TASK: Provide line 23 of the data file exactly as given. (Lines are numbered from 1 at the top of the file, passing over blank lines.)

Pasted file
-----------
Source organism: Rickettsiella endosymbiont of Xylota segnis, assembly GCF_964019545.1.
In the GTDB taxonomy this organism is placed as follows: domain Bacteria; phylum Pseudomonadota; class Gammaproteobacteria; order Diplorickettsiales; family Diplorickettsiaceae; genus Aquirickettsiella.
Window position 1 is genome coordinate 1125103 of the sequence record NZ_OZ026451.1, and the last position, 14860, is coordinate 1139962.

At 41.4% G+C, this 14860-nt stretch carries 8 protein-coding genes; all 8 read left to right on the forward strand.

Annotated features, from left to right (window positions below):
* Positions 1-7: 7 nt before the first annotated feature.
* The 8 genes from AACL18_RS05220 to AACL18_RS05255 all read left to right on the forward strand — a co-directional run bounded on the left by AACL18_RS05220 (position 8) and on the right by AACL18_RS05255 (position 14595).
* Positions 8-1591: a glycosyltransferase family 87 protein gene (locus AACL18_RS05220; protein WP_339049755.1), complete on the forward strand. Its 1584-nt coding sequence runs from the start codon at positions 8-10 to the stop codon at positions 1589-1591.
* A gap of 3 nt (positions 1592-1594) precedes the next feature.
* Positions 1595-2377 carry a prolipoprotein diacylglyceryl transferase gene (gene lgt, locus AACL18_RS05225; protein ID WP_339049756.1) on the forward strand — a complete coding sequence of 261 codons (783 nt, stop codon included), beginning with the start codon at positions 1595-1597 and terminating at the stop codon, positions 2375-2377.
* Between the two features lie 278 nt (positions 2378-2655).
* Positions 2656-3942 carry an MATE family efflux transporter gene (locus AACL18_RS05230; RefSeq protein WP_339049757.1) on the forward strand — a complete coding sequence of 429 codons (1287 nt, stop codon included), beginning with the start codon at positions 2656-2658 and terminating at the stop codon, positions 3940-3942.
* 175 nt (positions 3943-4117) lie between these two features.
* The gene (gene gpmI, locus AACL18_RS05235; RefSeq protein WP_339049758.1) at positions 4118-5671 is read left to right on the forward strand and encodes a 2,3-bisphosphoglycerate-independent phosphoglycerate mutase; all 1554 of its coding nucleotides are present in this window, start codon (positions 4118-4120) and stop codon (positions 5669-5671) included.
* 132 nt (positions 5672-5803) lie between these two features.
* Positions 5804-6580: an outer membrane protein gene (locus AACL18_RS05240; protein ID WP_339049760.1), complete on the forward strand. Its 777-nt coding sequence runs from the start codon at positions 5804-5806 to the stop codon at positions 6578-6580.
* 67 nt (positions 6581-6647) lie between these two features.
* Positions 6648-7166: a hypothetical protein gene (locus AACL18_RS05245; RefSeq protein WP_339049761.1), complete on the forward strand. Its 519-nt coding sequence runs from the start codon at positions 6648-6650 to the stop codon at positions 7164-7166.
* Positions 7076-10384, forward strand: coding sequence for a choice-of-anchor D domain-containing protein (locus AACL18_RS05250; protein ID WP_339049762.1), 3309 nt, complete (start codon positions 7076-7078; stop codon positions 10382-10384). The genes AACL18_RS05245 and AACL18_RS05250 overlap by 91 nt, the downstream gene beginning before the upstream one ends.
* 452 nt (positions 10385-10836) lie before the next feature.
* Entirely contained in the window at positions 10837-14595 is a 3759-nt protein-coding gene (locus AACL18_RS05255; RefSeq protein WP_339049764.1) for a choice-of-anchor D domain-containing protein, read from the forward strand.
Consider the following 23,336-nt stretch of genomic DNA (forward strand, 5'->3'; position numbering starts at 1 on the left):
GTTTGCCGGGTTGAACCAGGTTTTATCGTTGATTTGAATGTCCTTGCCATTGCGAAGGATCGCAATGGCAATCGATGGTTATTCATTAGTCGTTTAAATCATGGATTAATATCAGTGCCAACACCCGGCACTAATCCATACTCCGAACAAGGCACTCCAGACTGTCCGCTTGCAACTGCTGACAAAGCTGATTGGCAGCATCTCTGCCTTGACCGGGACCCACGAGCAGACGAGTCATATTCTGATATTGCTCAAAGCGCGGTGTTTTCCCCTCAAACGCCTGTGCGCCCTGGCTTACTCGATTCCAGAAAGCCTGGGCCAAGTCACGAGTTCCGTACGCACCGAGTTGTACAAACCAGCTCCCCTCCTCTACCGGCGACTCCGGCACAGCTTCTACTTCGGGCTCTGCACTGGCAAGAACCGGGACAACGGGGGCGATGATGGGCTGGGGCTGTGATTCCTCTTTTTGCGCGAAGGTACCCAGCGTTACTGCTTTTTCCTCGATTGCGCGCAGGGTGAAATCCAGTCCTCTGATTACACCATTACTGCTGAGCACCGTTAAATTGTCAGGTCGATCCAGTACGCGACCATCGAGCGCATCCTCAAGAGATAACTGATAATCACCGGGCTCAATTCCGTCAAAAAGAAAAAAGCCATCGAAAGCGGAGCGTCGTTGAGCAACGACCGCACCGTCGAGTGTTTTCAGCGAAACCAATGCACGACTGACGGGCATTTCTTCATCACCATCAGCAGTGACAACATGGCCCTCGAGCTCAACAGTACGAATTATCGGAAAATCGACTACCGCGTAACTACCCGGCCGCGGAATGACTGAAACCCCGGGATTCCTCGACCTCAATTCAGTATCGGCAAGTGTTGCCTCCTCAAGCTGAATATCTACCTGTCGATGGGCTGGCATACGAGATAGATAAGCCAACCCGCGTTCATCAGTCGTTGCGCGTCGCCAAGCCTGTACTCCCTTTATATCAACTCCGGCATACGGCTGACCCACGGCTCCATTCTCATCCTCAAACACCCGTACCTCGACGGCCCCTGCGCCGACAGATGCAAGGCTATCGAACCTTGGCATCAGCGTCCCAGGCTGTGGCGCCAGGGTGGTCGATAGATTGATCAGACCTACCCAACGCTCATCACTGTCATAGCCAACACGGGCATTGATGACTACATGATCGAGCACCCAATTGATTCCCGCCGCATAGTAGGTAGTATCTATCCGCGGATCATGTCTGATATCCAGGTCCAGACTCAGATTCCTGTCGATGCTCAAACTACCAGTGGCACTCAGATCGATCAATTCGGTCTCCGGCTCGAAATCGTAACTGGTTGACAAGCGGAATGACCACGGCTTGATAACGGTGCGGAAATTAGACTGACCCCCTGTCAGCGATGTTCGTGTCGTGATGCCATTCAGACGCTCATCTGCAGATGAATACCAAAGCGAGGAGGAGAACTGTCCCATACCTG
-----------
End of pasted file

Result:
GTTTGCCGGGTTGAACCAGGTTTTATCGTTGATTTGAATGTCCTTGCCATTGCGAAGGATCGCAATGGCAATCGATGGTTATTCATTAGTCGTTTAAATCATGGATTAATATCAGTGCCAACACCCGGCACTAATCCATACTCCGAACAAGGCACTCCAGACTGTCCGCTTGCAACTGCTGACAAAGCTGATTGGCAGCATCTCTGCCTTGACCGGGACCCACGAGCAGACGAGTCATATTCTGATATTGCTCAAAGCGCGGTGTTTTCCCCTCAAACGCCTGTGCGCCCTGGCTTACTCGATTCCAGAAAGCCTGGGCCAAGTCACGAGTTCCGTACGCACCGAGTTGTACAAACCAGCTCCCCTCCTCTACCGGCGACTCCGGCACAGCTTCTACTTCGGGCTCTGCACTGGCAAGAACCGGGACAACGGGGGCGATGATGGGCTGGGGCTGTGATTCCTCTTTTTGCGCGAAGGTACCCAGCGTTACTGCTTTTTCCTCGATTGCGCGCAGGGTGAAATCCAGTCCTCTGATTACACCATTACTGCTGAGCACCGTTAAATTGTCAGGTCGATCCAGTACGCGACCATCGAGCGCATCCTCAAGAGATAACTGATAATCACCGGGCTCAATTCCGTCAAAAAGAAAAAAGCCATCGAAAGCGGAGCGTCGTTGAGCAACGACCGCACCGTCGAGTGTTTTCAGCGAAACCAATGCACGACTGACGGGCATTTCTTCATCACCATCAGCAGTGACAACATGGCCCTCGAGCTCAACAGTACGAATTATCGGAAAATCGACTACCGCGTAACTACCCGGCCGCGGAATGACTGAAACCCCGGGATTCCTCGACCTCAATTCAGTATCGGCAAGTGTTGCCTCCTCAAGCTGAATATCTACCTGTCGATGGGCTGGCATACGAGATAGATAAGCCAACCCGCGTTCATCAGTCGTTGCGCGTCGCCAAGCCTGTACTCCCTTTATATCAACTCCGGCATACGGCTGACCCACGGCTCCATTCTCATCCTCAAACACCCGTACCTCGACGGCCCCTGCGCCGACAGATGCAAGGCTATCGAACCTTGGCATCAGCGTCCCAGGCTGTGGCGCCAGGGTGGTCGATAGATTGATCAGACCTACCCAACGCTCATCACTGTCATAGCCAACACGGGCATTGATGACTACATGATCGAGCACCCAATTGATTCCCGCCGCATAGTAGGTAGTATCTATCCGCGGATCATGTCTGATATCCAGGTCCAGACTCAGATTCCTGTCGATGCTCAAACTACCAGTGGCACTCAGATCGATCAATTCGGTCTCCGGCTCGAAATCGTAACTGGTTGACAAGCGGAATGACCACGGCTTGATAACGGTGCGGAAATTAGACTGACCCCCTGTCAGCGATGTTCGTGTCGTGATGCCATTCAGACGCTCATCTGCAGATGAATACCAAAGCGAGGAGGAGAACTGTCCCATACCTG